# Writing slope-intercept equations

CCSS Math: 8.F.A.1, 8.F.A.3, HSF.LE.A.2

Learn how to find the slope-intercept equation of a line from two points on that line.

If you haven't read it yet, you might want to start with our introduction to slope-intercept form.

## Writing equations from $y$-intercept and another point

Let's write the equation of the line that passes through the points $(0,3)$ and $(2,7)$ in slope-intercept form.

Recall that in the general slope-intercept equation $y=\maroonC{m}x+\greenE{b}$, the slope is given by $\maroonC{m}$ and the $y$-intercept is given by $\greenE{b}$.

### Finding $\greenE b$

The $y$-intercept of the line is $(0,\greenE{3})$, so we know that $\greenE{b}=\greenE{3}$.

### Finding $\maroonC m$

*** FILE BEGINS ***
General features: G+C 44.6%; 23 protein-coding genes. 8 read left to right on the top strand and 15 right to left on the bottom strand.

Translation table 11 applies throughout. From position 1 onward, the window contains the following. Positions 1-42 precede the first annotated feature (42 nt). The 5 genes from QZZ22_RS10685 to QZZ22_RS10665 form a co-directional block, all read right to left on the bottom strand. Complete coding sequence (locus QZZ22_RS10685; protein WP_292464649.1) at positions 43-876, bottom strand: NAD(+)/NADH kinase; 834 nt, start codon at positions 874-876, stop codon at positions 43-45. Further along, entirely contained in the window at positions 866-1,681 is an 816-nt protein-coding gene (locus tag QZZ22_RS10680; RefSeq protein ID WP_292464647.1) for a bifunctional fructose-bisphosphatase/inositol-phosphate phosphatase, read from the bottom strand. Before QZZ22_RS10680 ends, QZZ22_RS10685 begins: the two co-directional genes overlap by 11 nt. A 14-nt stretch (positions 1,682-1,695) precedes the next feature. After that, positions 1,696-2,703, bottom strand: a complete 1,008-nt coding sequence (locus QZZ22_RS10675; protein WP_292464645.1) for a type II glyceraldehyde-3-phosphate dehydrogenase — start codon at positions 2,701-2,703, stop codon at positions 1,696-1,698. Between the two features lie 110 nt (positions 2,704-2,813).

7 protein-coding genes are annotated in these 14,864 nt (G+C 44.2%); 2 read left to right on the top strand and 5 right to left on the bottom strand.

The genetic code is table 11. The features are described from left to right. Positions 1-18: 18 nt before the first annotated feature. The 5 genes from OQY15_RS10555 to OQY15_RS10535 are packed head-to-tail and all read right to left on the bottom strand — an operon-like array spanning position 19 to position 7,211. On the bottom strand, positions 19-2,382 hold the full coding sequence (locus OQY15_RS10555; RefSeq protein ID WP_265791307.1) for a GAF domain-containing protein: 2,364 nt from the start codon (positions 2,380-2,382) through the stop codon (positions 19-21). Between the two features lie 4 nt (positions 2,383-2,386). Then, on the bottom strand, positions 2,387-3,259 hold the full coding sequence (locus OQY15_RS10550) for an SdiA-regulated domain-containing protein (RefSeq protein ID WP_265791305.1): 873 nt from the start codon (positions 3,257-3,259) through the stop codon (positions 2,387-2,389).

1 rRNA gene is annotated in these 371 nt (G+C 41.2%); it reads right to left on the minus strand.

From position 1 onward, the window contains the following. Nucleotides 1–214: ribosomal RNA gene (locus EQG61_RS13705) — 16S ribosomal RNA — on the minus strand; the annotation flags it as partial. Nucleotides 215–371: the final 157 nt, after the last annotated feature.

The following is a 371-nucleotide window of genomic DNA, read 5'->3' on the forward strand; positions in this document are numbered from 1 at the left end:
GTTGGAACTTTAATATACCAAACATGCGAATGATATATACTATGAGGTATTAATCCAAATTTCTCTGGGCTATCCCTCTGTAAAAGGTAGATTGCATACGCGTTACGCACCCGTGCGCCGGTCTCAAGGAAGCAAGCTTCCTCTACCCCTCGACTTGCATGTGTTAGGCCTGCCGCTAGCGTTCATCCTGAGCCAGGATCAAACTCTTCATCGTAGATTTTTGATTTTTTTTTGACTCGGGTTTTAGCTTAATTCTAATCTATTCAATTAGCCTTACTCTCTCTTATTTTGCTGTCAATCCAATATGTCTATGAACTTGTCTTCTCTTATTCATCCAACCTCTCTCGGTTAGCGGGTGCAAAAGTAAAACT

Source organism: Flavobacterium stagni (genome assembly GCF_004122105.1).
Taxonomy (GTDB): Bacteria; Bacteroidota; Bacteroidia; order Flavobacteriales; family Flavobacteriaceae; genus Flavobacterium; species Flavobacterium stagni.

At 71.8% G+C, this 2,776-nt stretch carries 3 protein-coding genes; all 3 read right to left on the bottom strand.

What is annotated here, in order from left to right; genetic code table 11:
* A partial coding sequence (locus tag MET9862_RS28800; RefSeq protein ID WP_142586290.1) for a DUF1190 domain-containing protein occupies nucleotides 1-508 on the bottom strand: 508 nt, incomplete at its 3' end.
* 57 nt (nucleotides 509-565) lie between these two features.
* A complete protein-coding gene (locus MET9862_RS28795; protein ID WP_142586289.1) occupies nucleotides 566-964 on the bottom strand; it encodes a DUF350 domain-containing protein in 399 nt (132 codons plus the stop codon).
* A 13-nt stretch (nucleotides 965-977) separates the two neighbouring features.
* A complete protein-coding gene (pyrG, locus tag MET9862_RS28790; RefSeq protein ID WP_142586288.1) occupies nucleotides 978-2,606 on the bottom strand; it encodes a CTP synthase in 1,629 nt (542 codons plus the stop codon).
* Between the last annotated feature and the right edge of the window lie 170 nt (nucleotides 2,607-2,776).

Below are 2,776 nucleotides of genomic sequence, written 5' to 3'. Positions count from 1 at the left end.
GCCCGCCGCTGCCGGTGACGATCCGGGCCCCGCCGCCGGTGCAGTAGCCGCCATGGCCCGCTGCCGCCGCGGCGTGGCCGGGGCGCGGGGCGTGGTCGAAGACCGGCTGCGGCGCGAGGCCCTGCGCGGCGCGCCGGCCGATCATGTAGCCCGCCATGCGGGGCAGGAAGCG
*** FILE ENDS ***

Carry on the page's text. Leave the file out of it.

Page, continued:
Recall that the slope of a line is the ratio of the change in $y$ over the change in $x$ between any two points on the line:

Therefore, this is the slope between the points $(0,3)$ and $(2,7)$:

**In conclusion, the equation of the line is $y=\maroonC{2}x\greenE{+3}$.**

## Check your understanding

## Writing equations from any two points

Let's write the equation of the line that passes through $(2,5)$ and $(4,9)$ in slope-intercept form.

Note that we are not given the $y$-intercept of the line. This makes things

*a little bit*more difficult, but we are not afraid of a challenge!### Finding $\maroonC m$

### Finding $\greenE b$

We know that the line is of the form $y=\maroonC{2}x+\greenE{b}$, but we still need to find $\greenE{b}$. To do that, we substitute the point $(2,5)$ into the equation.

Because any point on a line must satisfy that line’s equation, we get an equation that we can solve to find $\greenE{b}$.

**In conclusion, the equation of the line is $y=\maroonC{2}x\greenE{+1}$.**